Forecast gets the thumbs up
The news was so well received that even talk of impending rain for the Boxing Day race start at 1.00pm did not dampen the enthusiasm of those at the weather briefing held at the Cruising Yacht Club of Australia (CYCA) this morning.
The rain will not distract the big boat crews from the job ahead, the mixed winds still leaving windows of opportunities to not only win the race on line, but to also take overall honours. Yachts such as main favourites, Wild Oats XI (Bob Oatley) from NSW and main rival Alfa Romeo.
While spectators may be eyeing the big boats, traditionally the 628 nautical mile race is about the overall handicap win, the Tattersall’s Cup. Webb told assembled yacht owners, navigators and tacticians at this morning’s briefing that different weather systems are likely to thread their way through the fleet each day; conditions that give an equal chance to all competitors.
Will Oxley, the navigator on Geoff Ross’ RP 55 Yendys (NSW), agrees. “If the big boats get to the Derwent before the southerly, then they’ll be likely to win (on handicap). The forecast has got something for everyone though.
“There’s plenty of 50-60ft weather in that forecast for an overall win,” said Oxley referring to the grand prix boats in the 50 to 60 feet range, those yachts that have been touted as those most likely to win the Tattersall’s Cup.
Last year’s overall winner, Bob Steel, who also won the race in 2002 with a previous Quest, was more conservative in his estimations: “Based on the weather, it could be a big boat race on handicap, but I’m hoping that the Derwent will be as fickle as she’s renowned for so that some of the smaller boats are in with a chance.”
Competitors can expect a 15-20 southerly for the race start, courtesy of a low pressure system on Friday evening that is set to continue into Saturday in Sydney waters.
This prediction means a collection of spinnakers, a spectator’s dream come true, as the fleet leaves Sydney Harbour.
Once the yachts have cleared Sydney Heads, turned right and are heading south to Hobart, spinnakers will be dropped and the race will start in earnest as crews head to windward, sitting on the rail with the spray hitting their faces.
As Neville Crichton said after today’s briefing: “The real race starts when we get out of the Heads.”
Webb said a trough will develop and hang offshore, then follow the fleet south, with a north-easterly sea breeze trying to develop on Sunday morning. This is where the largest of the 100-strong fleet will have the opportunity to do some serious damage, by taking the opportunity to make up some big miles in downwind conditions.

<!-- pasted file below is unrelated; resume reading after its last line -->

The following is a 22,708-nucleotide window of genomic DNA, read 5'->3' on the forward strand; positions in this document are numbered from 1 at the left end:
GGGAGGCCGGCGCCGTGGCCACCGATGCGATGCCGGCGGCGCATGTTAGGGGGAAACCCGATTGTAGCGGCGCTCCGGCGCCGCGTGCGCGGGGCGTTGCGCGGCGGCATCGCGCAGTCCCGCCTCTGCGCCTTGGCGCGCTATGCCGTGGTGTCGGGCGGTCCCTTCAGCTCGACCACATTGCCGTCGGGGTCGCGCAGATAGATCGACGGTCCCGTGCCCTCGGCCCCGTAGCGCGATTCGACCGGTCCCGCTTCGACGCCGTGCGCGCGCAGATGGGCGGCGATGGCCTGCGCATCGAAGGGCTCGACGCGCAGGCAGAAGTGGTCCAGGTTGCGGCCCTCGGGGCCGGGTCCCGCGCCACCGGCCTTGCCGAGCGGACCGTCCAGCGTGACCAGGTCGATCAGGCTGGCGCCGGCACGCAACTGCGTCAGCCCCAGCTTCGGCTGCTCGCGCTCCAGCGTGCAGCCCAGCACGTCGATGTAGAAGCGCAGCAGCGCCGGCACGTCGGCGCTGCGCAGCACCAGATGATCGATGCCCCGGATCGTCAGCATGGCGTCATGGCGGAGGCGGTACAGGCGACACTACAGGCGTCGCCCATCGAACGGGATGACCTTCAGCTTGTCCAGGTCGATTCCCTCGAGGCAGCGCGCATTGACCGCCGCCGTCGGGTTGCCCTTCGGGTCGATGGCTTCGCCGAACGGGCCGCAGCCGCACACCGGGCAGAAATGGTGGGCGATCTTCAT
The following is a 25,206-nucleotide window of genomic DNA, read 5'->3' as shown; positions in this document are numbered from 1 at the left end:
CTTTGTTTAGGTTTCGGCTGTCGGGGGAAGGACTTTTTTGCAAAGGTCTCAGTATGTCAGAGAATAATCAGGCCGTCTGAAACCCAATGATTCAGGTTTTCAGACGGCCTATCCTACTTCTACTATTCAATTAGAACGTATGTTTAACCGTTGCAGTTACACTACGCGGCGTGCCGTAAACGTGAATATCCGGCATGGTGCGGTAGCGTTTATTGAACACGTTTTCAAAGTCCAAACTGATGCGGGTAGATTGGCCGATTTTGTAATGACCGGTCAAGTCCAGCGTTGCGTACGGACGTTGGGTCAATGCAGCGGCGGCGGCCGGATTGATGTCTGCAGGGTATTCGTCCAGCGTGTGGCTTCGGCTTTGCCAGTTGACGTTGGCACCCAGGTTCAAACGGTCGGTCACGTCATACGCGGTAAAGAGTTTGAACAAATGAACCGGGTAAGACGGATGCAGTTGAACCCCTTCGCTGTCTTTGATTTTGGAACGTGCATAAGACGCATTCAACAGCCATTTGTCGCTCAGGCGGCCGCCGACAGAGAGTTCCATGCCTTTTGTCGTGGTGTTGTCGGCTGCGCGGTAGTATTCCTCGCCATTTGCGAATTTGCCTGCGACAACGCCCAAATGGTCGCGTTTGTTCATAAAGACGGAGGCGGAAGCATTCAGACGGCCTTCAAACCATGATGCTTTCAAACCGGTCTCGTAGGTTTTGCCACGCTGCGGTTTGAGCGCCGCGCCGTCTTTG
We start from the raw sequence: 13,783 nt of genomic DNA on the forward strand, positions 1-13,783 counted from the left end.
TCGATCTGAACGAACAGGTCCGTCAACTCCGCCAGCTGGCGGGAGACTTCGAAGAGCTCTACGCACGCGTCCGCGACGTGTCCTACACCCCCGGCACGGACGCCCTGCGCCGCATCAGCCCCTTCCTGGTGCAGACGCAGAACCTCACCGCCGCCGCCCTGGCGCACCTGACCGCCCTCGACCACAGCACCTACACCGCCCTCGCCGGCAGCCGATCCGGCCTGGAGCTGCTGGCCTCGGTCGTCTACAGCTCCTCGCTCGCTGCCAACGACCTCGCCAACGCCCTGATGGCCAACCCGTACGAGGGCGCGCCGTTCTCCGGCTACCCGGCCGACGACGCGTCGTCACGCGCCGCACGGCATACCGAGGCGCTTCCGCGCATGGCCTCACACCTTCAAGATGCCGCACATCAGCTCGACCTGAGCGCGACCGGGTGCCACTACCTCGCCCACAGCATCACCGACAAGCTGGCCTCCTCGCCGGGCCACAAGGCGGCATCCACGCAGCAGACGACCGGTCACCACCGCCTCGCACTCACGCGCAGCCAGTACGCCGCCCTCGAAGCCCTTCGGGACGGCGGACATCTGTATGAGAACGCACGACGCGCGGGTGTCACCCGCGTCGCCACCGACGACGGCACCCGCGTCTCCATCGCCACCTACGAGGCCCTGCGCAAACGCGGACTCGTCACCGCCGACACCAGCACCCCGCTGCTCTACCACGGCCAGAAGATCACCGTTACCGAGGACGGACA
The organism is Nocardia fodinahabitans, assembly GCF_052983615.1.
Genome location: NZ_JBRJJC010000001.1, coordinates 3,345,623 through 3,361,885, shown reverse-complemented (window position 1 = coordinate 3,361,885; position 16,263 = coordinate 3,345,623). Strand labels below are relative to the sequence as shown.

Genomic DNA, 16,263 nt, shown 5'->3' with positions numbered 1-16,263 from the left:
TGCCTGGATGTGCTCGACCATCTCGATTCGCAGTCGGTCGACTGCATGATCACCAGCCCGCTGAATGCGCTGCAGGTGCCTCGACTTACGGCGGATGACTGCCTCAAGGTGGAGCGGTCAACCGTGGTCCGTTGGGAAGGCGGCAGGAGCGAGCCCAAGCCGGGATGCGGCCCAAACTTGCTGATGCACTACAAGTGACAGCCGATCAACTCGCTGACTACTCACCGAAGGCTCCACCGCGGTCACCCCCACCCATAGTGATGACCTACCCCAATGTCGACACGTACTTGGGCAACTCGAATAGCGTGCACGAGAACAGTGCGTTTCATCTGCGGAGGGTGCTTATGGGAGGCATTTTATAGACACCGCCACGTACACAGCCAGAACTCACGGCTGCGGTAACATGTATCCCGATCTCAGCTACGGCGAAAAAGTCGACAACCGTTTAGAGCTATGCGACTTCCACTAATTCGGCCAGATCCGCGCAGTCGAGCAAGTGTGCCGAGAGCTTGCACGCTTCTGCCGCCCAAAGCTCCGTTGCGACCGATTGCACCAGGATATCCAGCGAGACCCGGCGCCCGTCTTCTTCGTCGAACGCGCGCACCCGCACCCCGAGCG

Tacticians and navigators will have to be quick to get into the next system because by Sunday evening the trough is expected to produce south to south-westerly winds of 15-20 knots offshore in the Bass Strait region, while inshore the breeze is expected to be light and fickle.
The low will continue moving south on Sunday and Monday, bringing south-westerly winds, with the possibility of gale-force westerlies (34-47 knots average and greater).
“The 28th of December is where the tacticians and navigators come into play – make or break time,” Oxley, a respected international yachtsman said.
Oxley went on to say: “The first day will be all about boat speed. On the 27th it will be all about boat handling skills and the 28th, during the course of the day, is where the race will be won or lost.”
Webb said sailors could expect a weak north-easterly current with minimal effect on the fleet.
Mark Richards, skipper of the now 100ft (she was 98ft until later this year) race record holder Wild Oats XI, which is aiming for an unprecedented fifth line honours victory, said: “It’s going to be a very tricky race, but we will try to get there first.
While main rival Neville Crichton said: “I predict we’ll finish the race in just under two days. It will be incredibly close racing. The right sail choice and position on course will be imperative. ICAP Leopard (the UK 100 footer owned by Mike Slade) and Wild Oats XI will be our closest competitors.”
Elusive as ever on whether Wild Oats XI could win the race for a fifth consecutive time, Richards responded: “We’ve had to fight for each win. Ocean racing is a tough sport and Mother Nature always plays a key role in our performance.”
Matt Allen, Commodore of the CYCA which organises the Rolex Sydney Hobart each year, was quick with his response on which yacht would take line honours: “I’d have my money on Wild Oats XI or Alfa Romeo,” he said.
The Commodore also delivered a timely warning: “Spectators should please keep their distance from competing yachts by at least 100 metres, particularly given the incredible speeds yachts can achieve under spinnaker.”
Asked if he was concerned sharing the front start line with so many other big boats and if his would be the first yacht tied up in Constitution Dock in Hobart, Neville Crichton responded: “I just want to get out of the Heads in one piece and make it to Hobart the same way.”